Host Communities Pushed to Breaking Point; Families Who Fled the Bloodshed in Iraq are Sleeping on Roofs, in Schools and Abandoned Buildings
Francine Uenuma 202.450.9153 (M)
Fairfield, Conn. (August 26, 2014) — The humanitarian impact of the fighting in Iraq is pushing host communities to breaking point, with some towns tripling in size and forcing those who fled the bloodshed to live in appalling conditions.
The United Nations estimates that of the 1.45 million people displaced in Iraq this year, almost 400,000 are living in informal accommodation like schools, parks and abandoned buildings in the Kurdistan Region of Iraq and require urgent shelter. This includes about 200,000 children.
In the town of Sharya in the west of KRI, the population has ballooned from 13,500 a few weeks ago to more than 40,000.
To the east in Suleimanyah, the hunt for shelter is desperate too. Save the Children staff visited a two-room farmhouse on the outskirts of town where 8 Yazidi families were living. Most slept on the roof because there was no space inside, and they had intermittent electricity and had run out of fuel for cooking.
"While we are thankful to have this farmhouse, the conditions are very bad," said Mahir, a father of four whose two brothers were left on Mount Sinjar and whom he fears may have been taken by militants. "We are thinking a lot about our relatives who are not here. My nephew and nieces miss their fathers."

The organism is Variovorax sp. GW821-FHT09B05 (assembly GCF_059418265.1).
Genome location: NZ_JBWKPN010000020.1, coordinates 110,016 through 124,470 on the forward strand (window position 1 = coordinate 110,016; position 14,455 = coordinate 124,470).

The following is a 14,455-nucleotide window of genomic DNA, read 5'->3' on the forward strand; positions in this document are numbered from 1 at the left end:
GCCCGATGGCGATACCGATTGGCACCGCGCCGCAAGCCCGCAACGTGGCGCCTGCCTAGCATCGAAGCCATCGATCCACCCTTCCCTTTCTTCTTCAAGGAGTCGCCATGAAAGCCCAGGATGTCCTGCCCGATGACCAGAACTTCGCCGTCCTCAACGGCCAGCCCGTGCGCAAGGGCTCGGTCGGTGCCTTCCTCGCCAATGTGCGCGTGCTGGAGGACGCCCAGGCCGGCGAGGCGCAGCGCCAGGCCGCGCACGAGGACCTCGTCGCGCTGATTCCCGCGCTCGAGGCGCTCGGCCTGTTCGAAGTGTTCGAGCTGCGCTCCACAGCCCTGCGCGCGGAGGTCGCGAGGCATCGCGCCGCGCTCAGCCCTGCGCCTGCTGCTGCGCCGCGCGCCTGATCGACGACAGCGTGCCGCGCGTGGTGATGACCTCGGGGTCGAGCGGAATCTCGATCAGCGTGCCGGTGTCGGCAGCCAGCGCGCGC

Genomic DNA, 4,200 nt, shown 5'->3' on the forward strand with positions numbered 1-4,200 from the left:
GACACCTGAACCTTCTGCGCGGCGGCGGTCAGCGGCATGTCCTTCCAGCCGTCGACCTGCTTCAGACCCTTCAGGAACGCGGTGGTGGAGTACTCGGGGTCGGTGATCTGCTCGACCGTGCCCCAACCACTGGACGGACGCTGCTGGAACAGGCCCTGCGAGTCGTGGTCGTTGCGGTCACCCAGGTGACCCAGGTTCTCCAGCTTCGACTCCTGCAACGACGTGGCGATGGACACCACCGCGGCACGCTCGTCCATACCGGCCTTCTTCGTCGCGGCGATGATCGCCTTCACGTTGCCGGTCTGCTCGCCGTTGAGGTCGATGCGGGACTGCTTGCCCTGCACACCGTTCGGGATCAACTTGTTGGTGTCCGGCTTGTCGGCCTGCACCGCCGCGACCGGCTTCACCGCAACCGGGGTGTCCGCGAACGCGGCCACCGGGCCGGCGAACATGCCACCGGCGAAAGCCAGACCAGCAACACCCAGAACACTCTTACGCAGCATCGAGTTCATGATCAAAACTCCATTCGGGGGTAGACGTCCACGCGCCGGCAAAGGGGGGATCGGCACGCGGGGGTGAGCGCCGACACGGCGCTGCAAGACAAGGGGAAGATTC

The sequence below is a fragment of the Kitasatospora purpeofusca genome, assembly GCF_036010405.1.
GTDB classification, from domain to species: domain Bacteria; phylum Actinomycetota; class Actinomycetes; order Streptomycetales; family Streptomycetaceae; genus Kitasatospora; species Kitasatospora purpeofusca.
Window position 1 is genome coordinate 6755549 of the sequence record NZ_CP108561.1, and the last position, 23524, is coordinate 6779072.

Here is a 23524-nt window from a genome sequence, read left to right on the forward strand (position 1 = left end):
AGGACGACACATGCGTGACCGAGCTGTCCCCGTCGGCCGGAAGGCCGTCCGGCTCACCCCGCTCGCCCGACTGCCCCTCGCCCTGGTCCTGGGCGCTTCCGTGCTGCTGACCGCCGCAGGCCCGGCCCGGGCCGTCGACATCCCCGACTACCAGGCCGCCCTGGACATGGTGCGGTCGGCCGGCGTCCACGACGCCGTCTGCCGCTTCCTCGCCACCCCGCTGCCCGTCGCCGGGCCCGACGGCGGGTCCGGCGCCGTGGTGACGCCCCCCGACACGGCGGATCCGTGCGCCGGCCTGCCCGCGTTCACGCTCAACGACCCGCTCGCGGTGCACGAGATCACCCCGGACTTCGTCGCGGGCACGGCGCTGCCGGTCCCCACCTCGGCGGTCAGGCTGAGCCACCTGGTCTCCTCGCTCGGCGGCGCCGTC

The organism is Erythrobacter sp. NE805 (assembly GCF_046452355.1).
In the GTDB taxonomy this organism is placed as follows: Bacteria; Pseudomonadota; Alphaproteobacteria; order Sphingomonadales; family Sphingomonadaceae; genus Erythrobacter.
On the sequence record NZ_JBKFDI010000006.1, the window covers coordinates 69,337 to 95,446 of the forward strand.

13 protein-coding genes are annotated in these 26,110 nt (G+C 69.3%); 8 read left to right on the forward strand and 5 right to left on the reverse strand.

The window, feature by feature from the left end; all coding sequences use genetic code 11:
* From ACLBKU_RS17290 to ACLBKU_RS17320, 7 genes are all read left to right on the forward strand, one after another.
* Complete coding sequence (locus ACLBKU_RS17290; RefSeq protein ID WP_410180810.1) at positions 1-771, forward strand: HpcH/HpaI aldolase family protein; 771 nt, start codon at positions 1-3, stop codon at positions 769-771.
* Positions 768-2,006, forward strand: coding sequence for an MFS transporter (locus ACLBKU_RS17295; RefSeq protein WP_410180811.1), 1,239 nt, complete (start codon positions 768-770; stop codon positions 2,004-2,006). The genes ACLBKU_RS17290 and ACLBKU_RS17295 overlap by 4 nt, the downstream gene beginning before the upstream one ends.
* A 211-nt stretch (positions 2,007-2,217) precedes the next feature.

Mahir and his family spent six days trapped on Mount Sinjar when the city of Sinjar was attacked by armed groups on August 3. Before they fled they grabbed bags of flour to make bread, which lasted until the fifth day. Now they are suffering food shortages again.
"We might be dead if we didn't take that flour with us, the last day we didn't have anything to eat," Mahir said. "But again we are struggling to survive. We sleep on very thin mats on the roof, there are no pillows or blankets. We have one small stove for eight families. We don't have enough water, food, gas or oil."
Save the Children has distributed food parcels for 2,500 people around Suleimanyah, including rice, lentils, tomato paste, cooking oil and tea. Save the Children has also handed out sleeping and shelter kits to more than 6,600 people.
"The need for food and shelter is dire," said Save the Children Iraq Country Director Tina Yu. "Many families are going hungry, and these are families that often have fled their homes fearing for their lives with nothing but the clothes on their backs.
"More than 2,000 schools in Iraq are currently housing 52,000 people, delaying the start of the school year until at least October. Host communities are battling to cope with the rapid influx of people and resources are stretched to breaking point. And let's remember Iraq is already hosting more than 200,000 Syrian refugees who fled the war on the other side of the border."
Save the Children has reached more than 125,000 displaced people in Iraq this year.
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